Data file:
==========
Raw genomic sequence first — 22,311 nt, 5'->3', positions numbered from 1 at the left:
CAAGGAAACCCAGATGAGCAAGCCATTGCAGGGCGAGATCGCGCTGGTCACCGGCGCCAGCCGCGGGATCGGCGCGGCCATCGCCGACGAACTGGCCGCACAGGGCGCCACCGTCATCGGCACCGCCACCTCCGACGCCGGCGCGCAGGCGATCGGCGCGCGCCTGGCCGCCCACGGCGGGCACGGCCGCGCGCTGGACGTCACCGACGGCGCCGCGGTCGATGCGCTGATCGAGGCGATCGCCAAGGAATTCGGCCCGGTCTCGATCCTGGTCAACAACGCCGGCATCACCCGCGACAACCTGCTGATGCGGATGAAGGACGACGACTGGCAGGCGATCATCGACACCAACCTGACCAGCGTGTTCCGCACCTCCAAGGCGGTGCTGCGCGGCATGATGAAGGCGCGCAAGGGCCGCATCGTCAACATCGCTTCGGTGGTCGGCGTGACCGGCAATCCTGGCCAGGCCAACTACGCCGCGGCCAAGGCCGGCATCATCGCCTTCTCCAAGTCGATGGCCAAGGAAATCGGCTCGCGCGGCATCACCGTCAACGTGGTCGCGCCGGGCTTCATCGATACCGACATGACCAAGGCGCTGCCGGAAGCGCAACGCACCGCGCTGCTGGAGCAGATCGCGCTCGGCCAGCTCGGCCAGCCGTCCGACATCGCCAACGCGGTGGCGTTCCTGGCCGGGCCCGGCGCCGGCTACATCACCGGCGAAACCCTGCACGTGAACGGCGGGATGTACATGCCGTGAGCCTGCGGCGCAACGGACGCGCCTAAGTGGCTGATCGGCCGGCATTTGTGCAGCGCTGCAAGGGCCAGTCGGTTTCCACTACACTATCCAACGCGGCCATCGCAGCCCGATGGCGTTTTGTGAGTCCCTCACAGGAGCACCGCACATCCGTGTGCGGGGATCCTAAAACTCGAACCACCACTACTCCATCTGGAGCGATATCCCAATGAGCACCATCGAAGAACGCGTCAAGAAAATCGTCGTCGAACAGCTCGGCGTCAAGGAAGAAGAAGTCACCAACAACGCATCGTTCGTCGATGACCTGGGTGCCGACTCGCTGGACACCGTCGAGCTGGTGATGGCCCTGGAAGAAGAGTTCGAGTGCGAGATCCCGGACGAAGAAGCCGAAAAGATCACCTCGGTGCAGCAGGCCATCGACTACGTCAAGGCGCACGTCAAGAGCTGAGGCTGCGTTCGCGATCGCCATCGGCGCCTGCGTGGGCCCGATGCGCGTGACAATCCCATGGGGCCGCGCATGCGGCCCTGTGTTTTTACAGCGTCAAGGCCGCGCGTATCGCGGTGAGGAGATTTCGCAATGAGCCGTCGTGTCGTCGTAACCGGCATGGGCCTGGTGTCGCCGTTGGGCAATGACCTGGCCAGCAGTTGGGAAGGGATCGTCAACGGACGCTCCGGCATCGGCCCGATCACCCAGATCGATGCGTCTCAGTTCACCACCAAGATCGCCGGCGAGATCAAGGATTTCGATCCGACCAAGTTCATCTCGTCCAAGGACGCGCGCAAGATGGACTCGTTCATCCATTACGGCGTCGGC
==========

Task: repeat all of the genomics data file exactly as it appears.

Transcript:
Raw genomic sequence first — 22,311 nt, 5'->3', positions numbered from 1 at the left:
CAAGGAAACCCAGATGAGCAAGCCATTGCAGGGCGAGATCGCGCTGGTCACCGGCGCCAGCCGCGGGATCGGCGCGGCCATCGCCGACGAACTGGCCGCACAGGGCGCCACCGTCATCGGCACCGCCACCTCCGACGCCGGCGCGCAGGCGATCGGCGCGCGCCTGGCCGCCCACGGCGGGCACGGCCGCGCGCTGGACGTCACCGACGGCGCCGCGGTCGATGCGCTGATCGAGGCGATCGCCAAGGAATTCGGCCCGGTCTCGATCCTGGTCAACAACGCCGGCATCACCCGCGACAACCTGCTGATGCGGATGAAGGACGACGACTGGCAGGCGATCATCGACACCAACCTGACCAGCGTGTTCCGCACCTCCAAGGCGGTGCTGCGCGGCATGATGAAGGCGCGCAAGGGCCGCATCGTCAACATCGCTTCGGTGGTCGGCGTGACCGGCAATCCTGGCCAGGCCAACTACGCCGCGGCCAAGGCCGGCATCATCGCCTTCTCCAAGTCGATGGCCAAGGAAATCGGCTCGCGCGGCATCACCGTCAACGTGGTCGCGCCGGGCTTCATCGATACCGACATGACCAAGGCGCTGCCGGAAGCGCAACGCACCGCGCTGCTGGAGCAGATCGCGCTCGGCCAGCTCGGCCAGCCGTCCGACATCGCCAACGCGGTGGCGTTCCTGGCCGGGCCCGGCGCCGGCTACATCACCGGCGAAACCCTGCACGTGAACGGCGGGATGTACATGCCGTGAGCCTGCGGCGCAACGGACGCGCCTAAGTGGCTGATCGGCCGGCATTTGTGCAGCGCTGCAAGGGCCAGTCGGTTTCCACTACACTATCCAACGCGGCCATCGCAGCCCGATGGCGTTTTGTGAGTCCCTCACAGGAGCACCGCACATCCGTGTGCGGGGATCCTAAAACTCGAACCACCACTACTCCATCTGGAGCGATATCCCAATGAGCACCATCGAAGAACGCGTCAAGAAAATCGTCGTCGAACAGCTCGGCGTCAAGGAAGAAGAAGTCACCAACAACGCATCGTTCGTCGATGACCTGGGTGCCGACTCGCTGGACACCGTCGAGCTGGTGATGGCCCTGGAAGAAGAGTTCGAGTGCGAGATCCCGGACGAAGAAGCCGAAAAGATCACCTCGGTGCAGCAGGCCATCGACTACGTCAAGGCGCACGTCAAGAGCTGAGGCTGCGTTCGCGATCGCCATCGGCGCCTGCGTGGGCCCGATGCGCGTGACAATCCCATGGGGCCGCGCATGCGGCCCTGTGTTTTTACAGCGTCAAGGCCGCGCGTATCGCGGTGAGGAGATTTCGCAATGAGCCGTCGTGTCGTCGTAACCGGCATGGGCCTGGTGTCGCCGTTGGGCAATGACCTGGCCAGCAGTTGGGAAGGGATCGTCAACGGACGCTCCGGCATCGGCCCGATCACCCAGATCGATGCGTCTCAGTTCACCACCAAGATCGCCGGCGAGATCAAGGATTTCGATCCGACCAAGTTCATCTCGTCCAAGGACGCGCGCAAGATGGACTCGTTCATCCATTACGGCGTCGGC